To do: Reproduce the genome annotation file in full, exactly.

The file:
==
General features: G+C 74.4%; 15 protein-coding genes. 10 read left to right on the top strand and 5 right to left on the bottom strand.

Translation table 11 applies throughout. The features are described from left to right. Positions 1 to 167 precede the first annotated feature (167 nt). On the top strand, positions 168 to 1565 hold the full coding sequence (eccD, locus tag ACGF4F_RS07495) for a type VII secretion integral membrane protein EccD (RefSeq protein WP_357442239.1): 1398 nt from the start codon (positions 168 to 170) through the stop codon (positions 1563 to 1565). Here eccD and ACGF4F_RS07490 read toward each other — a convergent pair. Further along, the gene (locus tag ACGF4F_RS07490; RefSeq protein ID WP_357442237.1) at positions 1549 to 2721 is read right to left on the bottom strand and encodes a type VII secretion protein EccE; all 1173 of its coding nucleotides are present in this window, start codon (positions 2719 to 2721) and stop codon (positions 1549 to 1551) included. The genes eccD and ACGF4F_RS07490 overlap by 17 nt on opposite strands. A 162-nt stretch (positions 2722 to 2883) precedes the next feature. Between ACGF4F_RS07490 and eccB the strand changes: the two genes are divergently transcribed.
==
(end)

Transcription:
General features: G+C 74.4%; 15 protein-coding genes. 10 read left to right on the top strand and 5 right to left on the bottom strand.

Translation table 11 applies throughout. The features are described from left to right. Positions 1 to 167 precede the first annotated feature (167 nt). On the top strand, positions 168 to 1565 hold the full coding sequence (eccD, locus tag ACGF4F_RS07495) for a type VII secretion integral membrane protein EccD (RefSeq protein WP_357442239.1): 1398 nt from the start codon (positions 168 to 170) through the stop codon (positions 1563 to 1565). Here eccD and ACGF4F_RS07490 read toward each other — a convergent pair. Further along, the gene (locus tag ACGF4F_RS07490; RefSeq protein ID WP_357442237.1) at positions 1549 to 2721 is read right to left on the bottom strand and encodes a type VII secretion protein EccE; all 1173 of its coding nucleotides are present in this window, start codon (positions 2719 to 2721) and stop codon (positions 1549 to 1551) included. The genes eccD and ACGF4F_RS07490 overlap by 17 nt on opposite strands. A 162-nt stretch (positions 2722 to 2883) precedes the next feature. Between ACGF4F_RS07490 and eccB the strand changes: the two genes are divergently transcribed.